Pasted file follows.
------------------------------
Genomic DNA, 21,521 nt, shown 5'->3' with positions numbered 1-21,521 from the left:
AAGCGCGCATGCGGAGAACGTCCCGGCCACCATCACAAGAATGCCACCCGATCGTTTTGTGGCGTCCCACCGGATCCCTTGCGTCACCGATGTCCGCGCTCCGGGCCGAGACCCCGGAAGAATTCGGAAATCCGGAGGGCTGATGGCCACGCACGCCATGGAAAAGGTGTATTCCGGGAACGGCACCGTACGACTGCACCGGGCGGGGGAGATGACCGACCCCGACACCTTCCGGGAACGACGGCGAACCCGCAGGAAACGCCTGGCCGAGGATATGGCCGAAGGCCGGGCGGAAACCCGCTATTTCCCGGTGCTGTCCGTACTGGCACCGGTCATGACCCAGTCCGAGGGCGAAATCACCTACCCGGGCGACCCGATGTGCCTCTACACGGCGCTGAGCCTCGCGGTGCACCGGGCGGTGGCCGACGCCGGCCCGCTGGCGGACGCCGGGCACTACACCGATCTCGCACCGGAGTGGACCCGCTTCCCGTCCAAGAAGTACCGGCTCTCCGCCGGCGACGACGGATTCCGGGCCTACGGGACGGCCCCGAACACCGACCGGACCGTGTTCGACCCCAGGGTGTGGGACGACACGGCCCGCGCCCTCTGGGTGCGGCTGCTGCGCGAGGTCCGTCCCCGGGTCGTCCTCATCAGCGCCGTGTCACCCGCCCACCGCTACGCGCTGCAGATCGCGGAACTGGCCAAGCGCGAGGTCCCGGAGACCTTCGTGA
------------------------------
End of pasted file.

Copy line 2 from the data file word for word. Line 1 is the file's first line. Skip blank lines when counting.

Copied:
AAGCGCGCATGCGGAGAACGTCCCGGCCACCATCACAAGAATGCCACCCGATCGTTTTGTGGCGTCCCACCGGATCCCTTGCGTCACCGATGTCCGCGCTCCGGGCCGAGACCCCGGAAGAATTCGGAAATCCGGAGGGCTGATGGCCACGCACGCCATGGAAAAGGTGTATTCCGGGAACGGCACCGTACGACTGCACCGGGCGGGGGAGATGACCGACCCCGACACCTTCCGGGAACGACGGCGAACCCGCAGGAAACGCCTGGCCGAGGATATGGCCGAAGGCCGGGCGGAAACCCGCTATTTCCCGGTGCTGTCCGTACTGGCACCGGTCATGACCCAGTCCGAGGGCGAAATCACCTACCCGGGCGACCCGATGTGCCTCTACACGGCGCTGAGCCTCGCGGTGCACCGGGCGGTGGCCGACGCCGGCCCGCTGGCGGACGCCGGGCACTACACCGATCTCGCACCGGAGTGGACCCGCTTCCCGTCCAAGAAGTACCGGCTCTCCGCCGGCGACGACGGATTCCGGGCCTACGGGACGGCCCCGAACACCGACCGGACCGTGTTCGACCCCAGGGTGTGGGACGACACGGCCCGCGCCCTCTGGGTGCGGCTGCTGCGCGAGGTCCGTCCCCGGGTCGTCCTCATCAGCGCCGTGTCACCCGCCCACCGCTACGCGCTGCAGATCGCGGAACTGGCCAAGCGCGAGGTCCCGGAGACCTTCGTGA